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Response or Comment

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Roscoe C. Filburn owned a small farm in Ohio where he raised poultry, dairy cows, and a modest acreage of winter wheat. Some wheat he fed his animals, some he sold, and some he kept for his family's daily bread. The Agricultural Adjustment Act of 1938 limited the wheat Mr. Filburn could grow without incurring penalties, but his 1941 crop exceeded those limits. Mr. Filburn sued. He said Claude Wickard, the Secretary of Agriculture, could not enforce the AAI's limits because Congress lacked authority to regulate wheat grown for one's own use. He reasoned: In our federal system, the states have authority to legislate except where the Constitution constrains them, but the federal government may legislate only where the Constitution authorizes it. The Constitution permits Congress to "regulate Commerce with foreign Nations, and among the several States" and may "make all Laws which shall be necessary and proper for carrying into Execution" its Commerce Clause powers. Mr. Filburn thought that growing and eating wheat on his land were acts "local in character" and that "their effects upon interstate commerce are at most 'indirect.'"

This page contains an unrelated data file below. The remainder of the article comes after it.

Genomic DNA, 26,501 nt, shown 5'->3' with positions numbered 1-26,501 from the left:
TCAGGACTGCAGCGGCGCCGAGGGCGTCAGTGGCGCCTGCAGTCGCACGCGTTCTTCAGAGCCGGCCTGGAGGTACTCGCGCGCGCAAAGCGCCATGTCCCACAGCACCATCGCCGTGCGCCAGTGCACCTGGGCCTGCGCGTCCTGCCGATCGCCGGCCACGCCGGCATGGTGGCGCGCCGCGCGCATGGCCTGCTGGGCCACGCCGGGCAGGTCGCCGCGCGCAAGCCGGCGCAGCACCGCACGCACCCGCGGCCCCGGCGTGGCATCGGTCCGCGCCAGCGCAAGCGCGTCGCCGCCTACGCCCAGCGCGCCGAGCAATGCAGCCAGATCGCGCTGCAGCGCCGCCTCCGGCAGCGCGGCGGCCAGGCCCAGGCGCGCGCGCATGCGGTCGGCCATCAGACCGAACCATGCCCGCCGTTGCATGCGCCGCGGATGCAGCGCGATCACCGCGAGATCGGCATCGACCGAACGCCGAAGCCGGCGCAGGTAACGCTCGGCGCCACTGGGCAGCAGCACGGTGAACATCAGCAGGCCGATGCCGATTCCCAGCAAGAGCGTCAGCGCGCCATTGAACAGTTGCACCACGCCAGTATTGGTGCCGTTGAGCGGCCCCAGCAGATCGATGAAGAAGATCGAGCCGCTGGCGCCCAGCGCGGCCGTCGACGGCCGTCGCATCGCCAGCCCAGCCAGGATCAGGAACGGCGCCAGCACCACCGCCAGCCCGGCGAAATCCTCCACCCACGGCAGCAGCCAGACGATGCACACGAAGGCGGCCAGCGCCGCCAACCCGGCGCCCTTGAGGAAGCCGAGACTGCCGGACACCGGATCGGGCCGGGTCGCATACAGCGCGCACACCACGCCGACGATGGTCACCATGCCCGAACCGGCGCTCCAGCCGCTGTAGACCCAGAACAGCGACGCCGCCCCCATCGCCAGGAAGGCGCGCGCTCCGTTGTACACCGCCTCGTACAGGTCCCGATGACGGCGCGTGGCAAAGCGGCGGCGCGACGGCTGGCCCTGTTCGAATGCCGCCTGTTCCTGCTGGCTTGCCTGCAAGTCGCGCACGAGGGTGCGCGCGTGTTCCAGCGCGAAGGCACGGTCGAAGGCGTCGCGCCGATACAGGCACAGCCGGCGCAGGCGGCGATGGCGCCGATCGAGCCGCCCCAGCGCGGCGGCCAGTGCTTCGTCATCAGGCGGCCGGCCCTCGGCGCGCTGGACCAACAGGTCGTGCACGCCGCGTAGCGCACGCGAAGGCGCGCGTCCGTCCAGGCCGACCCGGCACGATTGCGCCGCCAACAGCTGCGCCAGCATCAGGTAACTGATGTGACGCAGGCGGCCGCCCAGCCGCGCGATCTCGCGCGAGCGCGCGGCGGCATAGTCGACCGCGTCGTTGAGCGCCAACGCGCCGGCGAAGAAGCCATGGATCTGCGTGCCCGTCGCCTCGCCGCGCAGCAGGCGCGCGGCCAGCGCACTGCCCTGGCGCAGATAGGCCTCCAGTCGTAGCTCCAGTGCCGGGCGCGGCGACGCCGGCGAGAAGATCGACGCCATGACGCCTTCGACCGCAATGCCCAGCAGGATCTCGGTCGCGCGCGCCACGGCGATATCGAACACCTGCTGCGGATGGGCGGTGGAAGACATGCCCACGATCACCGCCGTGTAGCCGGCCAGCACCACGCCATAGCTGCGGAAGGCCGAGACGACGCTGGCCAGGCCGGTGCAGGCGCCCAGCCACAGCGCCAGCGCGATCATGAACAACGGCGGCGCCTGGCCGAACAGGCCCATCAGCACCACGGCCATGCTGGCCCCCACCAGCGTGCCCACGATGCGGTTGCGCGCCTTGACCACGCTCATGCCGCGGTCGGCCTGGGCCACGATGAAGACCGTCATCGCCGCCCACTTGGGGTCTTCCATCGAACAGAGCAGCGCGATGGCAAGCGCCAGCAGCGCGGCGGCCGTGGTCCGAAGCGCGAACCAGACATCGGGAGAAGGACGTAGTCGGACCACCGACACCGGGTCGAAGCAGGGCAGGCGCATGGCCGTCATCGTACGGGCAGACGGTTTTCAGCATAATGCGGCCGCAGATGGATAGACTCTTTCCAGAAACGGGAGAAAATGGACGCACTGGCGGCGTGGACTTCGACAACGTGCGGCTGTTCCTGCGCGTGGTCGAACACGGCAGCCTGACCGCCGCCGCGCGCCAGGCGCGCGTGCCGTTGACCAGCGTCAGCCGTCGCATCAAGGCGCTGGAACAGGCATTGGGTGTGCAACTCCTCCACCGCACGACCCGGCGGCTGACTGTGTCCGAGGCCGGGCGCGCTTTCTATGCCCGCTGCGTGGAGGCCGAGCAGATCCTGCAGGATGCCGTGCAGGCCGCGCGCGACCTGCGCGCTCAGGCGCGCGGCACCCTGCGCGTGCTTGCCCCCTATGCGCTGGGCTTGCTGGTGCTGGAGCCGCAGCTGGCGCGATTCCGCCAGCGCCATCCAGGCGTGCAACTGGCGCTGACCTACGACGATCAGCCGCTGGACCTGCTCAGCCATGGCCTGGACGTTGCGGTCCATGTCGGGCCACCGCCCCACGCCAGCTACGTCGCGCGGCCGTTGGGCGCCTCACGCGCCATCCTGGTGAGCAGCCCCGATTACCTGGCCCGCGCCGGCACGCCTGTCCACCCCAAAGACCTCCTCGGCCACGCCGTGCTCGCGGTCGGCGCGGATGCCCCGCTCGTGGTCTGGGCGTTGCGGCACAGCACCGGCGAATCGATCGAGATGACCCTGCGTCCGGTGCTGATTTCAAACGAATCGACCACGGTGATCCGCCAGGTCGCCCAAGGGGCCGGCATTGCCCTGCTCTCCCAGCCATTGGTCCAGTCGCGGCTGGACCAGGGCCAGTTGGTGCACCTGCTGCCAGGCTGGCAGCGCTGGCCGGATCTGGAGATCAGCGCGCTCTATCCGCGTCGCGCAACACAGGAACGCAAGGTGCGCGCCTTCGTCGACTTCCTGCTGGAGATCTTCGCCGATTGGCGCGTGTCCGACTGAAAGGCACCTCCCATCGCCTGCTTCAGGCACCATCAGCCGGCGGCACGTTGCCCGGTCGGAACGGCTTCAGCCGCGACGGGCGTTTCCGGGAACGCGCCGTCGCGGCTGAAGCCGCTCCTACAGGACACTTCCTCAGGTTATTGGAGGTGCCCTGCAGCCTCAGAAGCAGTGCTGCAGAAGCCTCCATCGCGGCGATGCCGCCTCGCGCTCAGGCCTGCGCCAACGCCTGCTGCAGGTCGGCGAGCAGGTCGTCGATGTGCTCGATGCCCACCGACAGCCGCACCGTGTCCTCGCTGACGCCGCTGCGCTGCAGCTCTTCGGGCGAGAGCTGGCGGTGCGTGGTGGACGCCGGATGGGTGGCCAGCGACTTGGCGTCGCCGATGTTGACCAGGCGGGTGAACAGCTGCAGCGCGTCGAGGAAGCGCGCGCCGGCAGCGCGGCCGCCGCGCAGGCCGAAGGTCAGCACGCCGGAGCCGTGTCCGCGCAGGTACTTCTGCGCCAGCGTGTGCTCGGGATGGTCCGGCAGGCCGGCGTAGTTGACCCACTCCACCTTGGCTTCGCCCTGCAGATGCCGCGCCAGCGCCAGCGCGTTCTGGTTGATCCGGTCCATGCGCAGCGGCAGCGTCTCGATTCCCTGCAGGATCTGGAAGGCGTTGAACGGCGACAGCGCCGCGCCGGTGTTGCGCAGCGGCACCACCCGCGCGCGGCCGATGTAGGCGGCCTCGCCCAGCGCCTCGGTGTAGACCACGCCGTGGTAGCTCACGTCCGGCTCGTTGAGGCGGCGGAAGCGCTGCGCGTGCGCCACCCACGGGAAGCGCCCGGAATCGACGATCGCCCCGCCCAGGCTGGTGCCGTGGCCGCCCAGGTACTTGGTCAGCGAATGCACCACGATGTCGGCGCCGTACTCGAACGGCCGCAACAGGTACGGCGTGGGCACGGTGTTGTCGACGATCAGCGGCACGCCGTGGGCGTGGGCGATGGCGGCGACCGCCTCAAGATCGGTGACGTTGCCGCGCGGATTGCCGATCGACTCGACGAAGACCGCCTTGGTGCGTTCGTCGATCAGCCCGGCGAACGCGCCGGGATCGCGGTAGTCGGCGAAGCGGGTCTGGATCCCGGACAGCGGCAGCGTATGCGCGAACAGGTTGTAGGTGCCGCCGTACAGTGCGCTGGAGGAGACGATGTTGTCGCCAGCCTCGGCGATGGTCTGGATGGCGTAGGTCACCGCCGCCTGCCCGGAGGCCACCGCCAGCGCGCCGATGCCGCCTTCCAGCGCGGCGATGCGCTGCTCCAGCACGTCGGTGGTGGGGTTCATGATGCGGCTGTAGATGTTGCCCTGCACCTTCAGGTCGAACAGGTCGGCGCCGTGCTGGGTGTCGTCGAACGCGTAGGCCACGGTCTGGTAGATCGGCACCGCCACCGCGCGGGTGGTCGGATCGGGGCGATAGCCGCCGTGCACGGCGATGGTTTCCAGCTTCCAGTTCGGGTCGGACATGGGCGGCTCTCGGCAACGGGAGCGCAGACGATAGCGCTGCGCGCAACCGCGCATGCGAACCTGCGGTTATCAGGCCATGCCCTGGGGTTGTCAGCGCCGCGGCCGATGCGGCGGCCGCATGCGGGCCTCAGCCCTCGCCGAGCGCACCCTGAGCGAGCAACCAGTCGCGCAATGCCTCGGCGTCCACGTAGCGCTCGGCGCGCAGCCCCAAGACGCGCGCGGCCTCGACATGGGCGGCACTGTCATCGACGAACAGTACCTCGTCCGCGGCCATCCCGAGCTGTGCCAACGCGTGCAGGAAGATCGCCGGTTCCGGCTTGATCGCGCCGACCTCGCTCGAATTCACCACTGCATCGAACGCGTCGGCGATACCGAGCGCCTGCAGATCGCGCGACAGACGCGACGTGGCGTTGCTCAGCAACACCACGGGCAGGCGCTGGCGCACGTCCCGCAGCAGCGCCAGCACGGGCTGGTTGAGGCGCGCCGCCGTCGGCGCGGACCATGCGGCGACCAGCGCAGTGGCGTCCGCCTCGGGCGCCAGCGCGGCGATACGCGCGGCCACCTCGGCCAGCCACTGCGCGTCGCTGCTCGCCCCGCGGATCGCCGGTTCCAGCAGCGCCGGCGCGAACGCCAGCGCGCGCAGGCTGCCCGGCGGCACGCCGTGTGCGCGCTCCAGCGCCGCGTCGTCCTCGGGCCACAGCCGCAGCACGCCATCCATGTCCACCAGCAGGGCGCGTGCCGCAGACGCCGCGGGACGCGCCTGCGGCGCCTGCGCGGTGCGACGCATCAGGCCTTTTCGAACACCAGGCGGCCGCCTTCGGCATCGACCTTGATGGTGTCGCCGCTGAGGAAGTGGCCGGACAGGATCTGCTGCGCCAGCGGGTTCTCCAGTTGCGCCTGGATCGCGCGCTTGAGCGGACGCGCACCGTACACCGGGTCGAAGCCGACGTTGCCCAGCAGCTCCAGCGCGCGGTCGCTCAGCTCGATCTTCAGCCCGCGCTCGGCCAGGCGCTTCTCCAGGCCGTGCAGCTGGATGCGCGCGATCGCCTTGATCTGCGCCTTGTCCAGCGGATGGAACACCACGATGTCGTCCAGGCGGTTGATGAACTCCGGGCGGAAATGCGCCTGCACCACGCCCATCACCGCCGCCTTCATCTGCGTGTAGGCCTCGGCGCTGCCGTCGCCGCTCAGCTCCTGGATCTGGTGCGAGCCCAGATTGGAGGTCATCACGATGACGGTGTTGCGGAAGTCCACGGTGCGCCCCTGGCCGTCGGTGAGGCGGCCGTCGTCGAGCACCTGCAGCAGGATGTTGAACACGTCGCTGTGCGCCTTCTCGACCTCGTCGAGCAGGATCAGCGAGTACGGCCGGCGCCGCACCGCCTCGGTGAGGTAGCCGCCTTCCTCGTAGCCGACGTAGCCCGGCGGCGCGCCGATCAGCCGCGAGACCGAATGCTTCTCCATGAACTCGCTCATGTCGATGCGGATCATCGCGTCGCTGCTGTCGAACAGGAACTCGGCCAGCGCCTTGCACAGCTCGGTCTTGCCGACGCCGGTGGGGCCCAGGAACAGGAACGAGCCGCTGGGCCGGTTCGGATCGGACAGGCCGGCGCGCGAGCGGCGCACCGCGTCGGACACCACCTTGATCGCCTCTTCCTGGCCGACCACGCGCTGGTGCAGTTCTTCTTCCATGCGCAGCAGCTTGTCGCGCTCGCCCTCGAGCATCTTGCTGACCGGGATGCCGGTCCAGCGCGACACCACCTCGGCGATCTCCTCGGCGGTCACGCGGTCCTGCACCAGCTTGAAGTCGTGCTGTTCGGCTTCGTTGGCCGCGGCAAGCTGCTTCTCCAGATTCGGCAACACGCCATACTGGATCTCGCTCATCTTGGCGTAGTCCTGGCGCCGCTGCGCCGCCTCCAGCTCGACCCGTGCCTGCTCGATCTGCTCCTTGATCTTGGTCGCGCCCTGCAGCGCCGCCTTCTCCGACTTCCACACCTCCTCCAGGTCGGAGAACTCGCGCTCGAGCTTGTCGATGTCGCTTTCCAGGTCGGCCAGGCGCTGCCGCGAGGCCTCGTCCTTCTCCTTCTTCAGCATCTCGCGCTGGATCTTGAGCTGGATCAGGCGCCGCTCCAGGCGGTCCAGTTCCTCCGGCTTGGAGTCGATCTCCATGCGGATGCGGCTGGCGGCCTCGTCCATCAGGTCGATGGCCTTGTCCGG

Reprinted with the permission of the Hastings Center Report and Wiley-Blackwell.